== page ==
Doctor's Answers (2)
Treatment for cystoid macular edema is directed at the cause, and may vary from post-cataract edema (anti-inflammatories including steroid or non-steroidal anti-inflammatory eyedrops, tablets and injections around or into the eye), diabetes (injections into the eye or laser treatment to the retina), or vitreous traction (where surgery is offered).
Vision often improves significantly when the edema resolves, however you are correct in asking if it will ever return to normal. Unfortunately vision quality may never be completely normal again. Even if the visual acuity returns to 6/6, there are often minor changes in color perception, or contrast sensitivity that may be detected with fine diagnostic tests.
You should discuss your specific situation with your attending ophthalmologist.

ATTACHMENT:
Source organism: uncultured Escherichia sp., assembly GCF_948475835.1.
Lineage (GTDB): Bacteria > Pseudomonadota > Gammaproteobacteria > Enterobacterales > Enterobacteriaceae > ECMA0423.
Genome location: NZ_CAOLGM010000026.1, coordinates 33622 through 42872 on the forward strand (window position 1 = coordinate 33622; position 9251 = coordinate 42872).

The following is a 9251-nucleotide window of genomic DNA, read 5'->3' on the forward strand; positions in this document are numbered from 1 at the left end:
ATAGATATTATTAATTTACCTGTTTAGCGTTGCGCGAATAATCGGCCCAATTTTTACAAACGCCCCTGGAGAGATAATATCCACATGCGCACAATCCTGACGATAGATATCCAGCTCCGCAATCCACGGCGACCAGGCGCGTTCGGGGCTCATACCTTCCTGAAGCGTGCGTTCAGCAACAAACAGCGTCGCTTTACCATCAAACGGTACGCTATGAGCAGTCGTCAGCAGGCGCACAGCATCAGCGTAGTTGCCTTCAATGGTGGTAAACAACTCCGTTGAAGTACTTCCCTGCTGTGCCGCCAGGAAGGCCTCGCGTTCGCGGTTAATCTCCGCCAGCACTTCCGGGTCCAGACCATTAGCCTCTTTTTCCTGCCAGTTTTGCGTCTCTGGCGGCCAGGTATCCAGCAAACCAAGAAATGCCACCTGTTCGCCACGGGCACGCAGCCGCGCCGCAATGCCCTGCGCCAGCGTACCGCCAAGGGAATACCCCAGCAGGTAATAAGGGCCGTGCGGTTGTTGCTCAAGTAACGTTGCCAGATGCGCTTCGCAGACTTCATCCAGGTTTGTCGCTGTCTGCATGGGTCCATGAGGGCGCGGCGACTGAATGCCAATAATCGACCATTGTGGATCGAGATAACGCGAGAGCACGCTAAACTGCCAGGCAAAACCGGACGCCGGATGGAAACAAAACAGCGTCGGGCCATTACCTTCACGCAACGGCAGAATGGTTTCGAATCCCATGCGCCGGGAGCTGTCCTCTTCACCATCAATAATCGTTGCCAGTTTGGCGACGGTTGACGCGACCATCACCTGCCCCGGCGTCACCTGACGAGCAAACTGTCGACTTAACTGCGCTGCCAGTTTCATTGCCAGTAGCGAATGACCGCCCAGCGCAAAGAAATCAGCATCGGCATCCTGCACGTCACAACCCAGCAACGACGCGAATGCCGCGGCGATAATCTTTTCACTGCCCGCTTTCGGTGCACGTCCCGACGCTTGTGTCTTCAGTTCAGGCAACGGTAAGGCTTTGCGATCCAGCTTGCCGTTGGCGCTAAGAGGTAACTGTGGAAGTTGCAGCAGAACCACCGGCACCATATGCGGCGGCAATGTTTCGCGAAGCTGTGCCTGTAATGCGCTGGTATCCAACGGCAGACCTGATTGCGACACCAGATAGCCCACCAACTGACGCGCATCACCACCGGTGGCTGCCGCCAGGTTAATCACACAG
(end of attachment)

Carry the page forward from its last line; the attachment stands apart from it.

As there are many factors that lead to cystoid macular edema (CME), treatments for it can vary.
For post-cataract edema, it can be treated with corticosteroids or other anti-inflammatory medication. It is done via injections or oral medications.
In prolonged cases of CME, Ophthalmologists may opt to inject the eyes with medication targeted to the retinal later or use a laser aimed at the retina.
In cases where the gel in your eyes (vitreous gel) pulls on the retina and leads to a CME, a surgery may be recommended.
Your vision should improve after treatment but do note that it may not return to how you were before. Contrast sensitivity or colour perception may change after the treatment.
Visit your ophthalmologist to ascertain the most suitable treatment for you.